Generic equivalents for Diflucan... What are generics?
Prescription required. Can not be split. Product of Canada. Shipped from Canada.
To comply with Canadian International Pharmacy Association regulations you are permitted to order a 3-month supply or the closest package size available based on your personal prescription. read more
(floo kon' na zole)
Before receiving fluconazole injection,
- tell your doctor and pharmacist if you are allergic to fluconazole, other antifungal medications such as itraconazole (Sporanox), ketoconazole (Nizoral), posaconazole (Noxafil), or voriconazole (Vfend), any other medications, or any of the ingredients in fluconazole injection. Ask your pharmacist for a list of the ingredients.
- tell your doctor if you are taking astemizole (Hismanal) (not available in the US), cisapride (Propulsid) (not available in the US),erythromycin (E.E.S., E-Mycin, Erythrocin); pimozide (Orap), quinidine (Quinidex), or terfenadine (Seldane) (not available in the US).Your doctor will probably tell you not to receive fluconazole injection if you are taking any of these medications.
- tell your doctor and pharmacist what prescription and nonprescription medications, vitamins, nutritional supplements, and herbal products you are taking, or plan to take. Also you should tell your doctor you have used fluconazole injection before starting to take any new medications within 7 days of receiving fluconazole. Be sure to mention any of the following: amitriptyline; amphotericin B (Abelcet, AmBisome, Amphotec, Fungizone); anticoagulants ('blood thinners') such as warfarin (Coumadin, Jantoven); benzodiazepines such as midazolam (Versed); calcium channel blockers such as amlodipine (Norvasc, in Caduet, in Lotrel), felodipine (Plendil, in Lexxel), isradipine (DynaCirc), and nifedipine (Adalat, Procardia); carbamazepine (Carbatrol, Epitol, Tegretol); celecoxib (Celebrex); cholesterol-lowering medications (statins) such as atorvastatin (Lipitor, in Caduet), fluvastatin (Lescol), and simvastatin (Zocor, in Simcor, in Vytorin); clopidogrel (Plavix); cyclophosphamide (Cytoxan); cyclosporine (Gengraf, Neoral, Sandimmune); diuretics ('water pills') such as hydrochlorothiazide (HydroDIURIL, Microzide); fentanyl (Actiq, Duragesic, Fentora, Sublimaze); isoniazid (INH, Nydrazid); losartan (Cozaar, in Hyzaar); methadone (Methadose); nevirapine (Viramune); nonsteroidal anti-inflammatory drugs (NSAIDS) such as ibuprofen (Advil, Motrin, others) and naproxen (Aleve, Anaprox, Naprelan); oral contraceptives (birth control pills); oral medication for diabetes such as glipizide (Glucotrol), glyburide (Diabeta, Micronase, Glycron, others), and tolbutamide (Orinase); nortriptyline (Pamelor); phenytoin (Dilantin, Phenytek); prednisone (Sterapred); rifabutin (Mycobutin); rifampin (Rifadin, Rimactane, in Rifamate, in Rifater); saquinavir (Invirase); sirolimus (Rapamune); tacrolimus (Prograf); theophylline (Elixophyllin, Theo-24, Uniphyl, others); tofacitinib (Xeljanz); triazolam (Halcion); valproic acid (Depakene, Depakote); vinblastine; vincristine; vitamin A; voriconazole (Vfend); and zidovudine (Retrovir). Your doctor may need to change the doses of your medications or monitor you carefully for side effects. Many other medications may also interact with fluconazole injection, so be sure to tell your doctor about all the medications you are taking, even those that do not appear on this list.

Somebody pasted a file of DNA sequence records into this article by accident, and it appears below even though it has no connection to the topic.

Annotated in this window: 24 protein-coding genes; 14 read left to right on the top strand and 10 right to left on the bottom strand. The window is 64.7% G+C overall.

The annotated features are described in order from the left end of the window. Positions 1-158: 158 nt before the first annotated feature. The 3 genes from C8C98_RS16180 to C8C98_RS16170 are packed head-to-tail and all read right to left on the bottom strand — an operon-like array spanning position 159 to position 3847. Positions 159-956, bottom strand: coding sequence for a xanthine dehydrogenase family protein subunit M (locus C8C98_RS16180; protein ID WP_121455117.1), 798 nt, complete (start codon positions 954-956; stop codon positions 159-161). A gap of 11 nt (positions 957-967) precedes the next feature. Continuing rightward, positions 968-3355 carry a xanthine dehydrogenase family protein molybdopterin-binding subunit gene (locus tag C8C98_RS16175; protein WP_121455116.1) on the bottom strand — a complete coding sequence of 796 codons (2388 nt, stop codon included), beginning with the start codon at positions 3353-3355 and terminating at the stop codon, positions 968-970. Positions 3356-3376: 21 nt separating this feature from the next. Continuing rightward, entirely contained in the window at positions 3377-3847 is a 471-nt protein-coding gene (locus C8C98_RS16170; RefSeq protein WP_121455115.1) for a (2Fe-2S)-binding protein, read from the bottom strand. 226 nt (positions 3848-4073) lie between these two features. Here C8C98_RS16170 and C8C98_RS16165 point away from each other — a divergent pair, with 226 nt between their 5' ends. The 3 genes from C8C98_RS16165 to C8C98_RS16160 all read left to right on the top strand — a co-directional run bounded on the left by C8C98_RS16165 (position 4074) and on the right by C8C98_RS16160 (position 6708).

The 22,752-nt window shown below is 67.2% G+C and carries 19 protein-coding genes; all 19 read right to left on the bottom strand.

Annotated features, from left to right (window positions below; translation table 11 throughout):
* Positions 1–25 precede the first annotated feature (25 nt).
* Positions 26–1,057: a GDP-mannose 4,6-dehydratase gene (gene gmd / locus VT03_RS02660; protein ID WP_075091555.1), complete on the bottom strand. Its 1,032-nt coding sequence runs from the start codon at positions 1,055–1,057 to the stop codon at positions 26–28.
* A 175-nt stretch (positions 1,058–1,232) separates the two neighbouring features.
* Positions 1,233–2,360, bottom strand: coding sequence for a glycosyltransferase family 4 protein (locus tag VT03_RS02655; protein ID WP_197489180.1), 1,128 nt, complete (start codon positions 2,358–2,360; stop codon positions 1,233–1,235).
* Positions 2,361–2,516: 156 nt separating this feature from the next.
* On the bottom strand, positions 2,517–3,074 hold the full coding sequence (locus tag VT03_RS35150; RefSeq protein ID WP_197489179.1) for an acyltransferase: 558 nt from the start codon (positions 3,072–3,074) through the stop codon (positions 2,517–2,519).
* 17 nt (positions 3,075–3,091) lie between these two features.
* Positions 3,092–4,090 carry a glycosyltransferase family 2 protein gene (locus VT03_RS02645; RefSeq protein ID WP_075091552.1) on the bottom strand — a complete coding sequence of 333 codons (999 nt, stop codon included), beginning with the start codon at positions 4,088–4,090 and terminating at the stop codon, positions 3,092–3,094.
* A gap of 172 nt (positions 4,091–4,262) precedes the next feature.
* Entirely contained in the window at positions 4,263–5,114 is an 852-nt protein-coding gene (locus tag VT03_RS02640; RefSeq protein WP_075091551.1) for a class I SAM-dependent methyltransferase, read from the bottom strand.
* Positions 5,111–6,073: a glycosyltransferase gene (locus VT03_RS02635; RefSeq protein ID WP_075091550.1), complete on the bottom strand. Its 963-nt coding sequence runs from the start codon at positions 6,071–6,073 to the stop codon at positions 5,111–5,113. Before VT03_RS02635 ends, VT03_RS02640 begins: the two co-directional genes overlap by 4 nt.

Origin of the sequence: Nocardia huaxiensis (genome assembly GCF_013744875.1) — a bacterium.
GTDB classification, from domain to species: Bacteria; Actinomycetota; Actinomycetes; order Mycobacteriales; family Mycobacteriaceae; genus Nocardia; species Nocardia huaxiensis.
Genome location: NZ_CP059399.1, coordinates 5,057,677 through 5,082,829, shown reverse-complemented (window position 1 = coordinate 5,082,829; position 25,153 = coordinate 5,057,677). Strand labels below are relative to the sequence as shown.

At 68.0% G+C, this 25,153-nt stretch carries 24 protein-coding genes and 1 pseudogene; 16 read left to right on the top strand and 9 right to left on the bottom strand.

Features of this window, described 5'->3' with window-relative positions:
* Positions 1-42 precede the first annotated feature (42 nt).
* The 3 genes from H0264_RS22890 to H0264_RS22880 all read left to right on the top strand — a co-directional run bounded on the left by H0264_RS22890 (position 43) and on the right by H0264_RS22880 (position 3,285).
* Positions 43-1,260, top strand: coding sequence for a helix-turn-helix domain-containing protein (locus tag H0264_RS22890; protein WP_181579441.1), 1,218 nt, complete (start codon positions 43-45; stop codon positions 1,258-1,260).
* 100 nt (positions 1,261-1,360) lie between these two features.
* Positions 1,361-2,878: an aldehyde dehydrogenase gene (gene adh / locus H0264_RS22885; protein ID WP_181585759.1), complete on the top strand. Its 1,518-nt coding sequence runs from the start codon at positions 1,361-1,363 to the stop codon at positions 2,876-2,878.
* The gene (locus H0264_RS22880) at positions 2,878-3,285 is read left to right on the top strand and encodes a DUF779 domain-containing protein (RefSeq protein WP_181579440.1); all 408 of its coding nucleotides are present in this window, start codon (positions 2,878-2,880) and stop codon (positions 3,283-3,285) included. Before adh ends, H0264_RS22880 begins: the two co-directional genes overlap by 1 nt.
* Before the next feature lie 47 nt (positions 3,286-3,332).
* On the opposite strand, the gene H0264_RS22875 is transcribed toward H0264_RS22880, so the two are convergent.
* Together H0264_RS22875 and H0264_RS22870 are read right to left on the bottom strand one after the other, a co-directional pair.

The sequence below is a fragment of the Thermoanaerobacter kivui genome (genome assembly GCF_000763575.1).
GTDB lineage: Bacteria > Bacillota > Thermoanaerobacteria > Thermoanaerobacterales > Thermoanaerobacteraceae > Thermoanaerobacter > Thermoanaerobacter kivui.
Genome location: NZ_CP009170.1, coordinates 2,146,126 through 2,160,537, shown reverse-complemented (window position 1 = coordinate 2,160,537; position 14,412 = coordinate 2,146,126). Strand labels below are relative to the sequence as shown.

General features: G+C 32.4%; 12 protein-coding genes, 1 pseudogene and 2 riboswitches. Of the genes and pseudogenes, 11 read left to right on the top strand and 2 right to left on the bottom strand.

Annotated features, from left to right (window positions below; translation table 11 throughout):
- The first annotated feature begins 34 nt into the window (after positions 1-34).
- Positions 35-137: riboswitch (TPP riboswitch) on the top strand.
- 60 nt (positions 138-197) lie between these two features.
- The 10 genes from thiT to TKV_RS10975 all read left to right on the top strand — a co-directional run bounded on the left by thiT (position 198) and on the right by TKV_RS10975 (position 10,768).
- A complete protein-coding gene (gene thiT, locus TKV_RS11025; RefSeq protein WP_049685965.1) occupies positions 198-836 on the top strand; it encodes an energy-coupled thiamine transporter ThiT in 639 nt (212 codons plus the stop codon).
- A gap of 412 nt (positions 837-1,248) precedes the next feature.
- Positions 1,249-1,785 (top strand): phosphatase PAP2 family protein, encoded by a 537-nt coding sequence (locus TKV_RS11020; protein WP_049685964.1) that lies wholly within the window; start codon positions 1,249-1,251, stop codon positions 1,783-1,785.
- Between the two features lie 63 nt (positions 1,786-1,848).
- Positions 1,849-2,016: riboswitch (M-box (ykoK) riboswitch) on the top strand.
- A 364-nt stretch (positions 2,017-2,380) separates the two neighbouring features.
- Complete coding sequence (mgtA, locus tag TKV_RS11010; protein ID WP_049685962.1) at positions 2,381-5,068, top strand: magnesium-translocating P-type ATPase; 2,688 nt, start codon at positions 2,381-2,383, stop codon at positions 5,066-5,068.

- tell your doctor if you have or have ever had cancer; acquired immunodeficiency syndrome (AIDS); an irregular heartbeat; a low level of calcium, sodium, magnesium, or potassium in your blood; or heart, kidney, or liver disease.
- tell your doctor if you are pregnant, especially if you are in the first 3 months of your pregnancy, plan to become pregnant, or are breast-feeding. If you become pregnant while receiving fluconazole injection, call your doctor. Fluconazole injection may harm the fetus.
- if you are having surgery, including dental surgery, tell the doctor or dentist that you are using fluconazole injection.
- you should know that fluconazole injection may make you dizzy or cause seizures. Do not drive a car or operate machinery until you know how this medication affects you.
- stomach pain
- change in ability to taste food
- extreme tiredness
- unusual bruising or bleeding
- lack of energy
- loss of appetite
- pain in the upper right part of the stomach
- yellowing of the skin or eyes
- flu-like symptoms
- dark urine
- pale stools
- skin peeling
- swelling of the face, throat, tongue, lips, eyes, hands, feet, ankles, or lower legs
- difficulty breathing or swallowing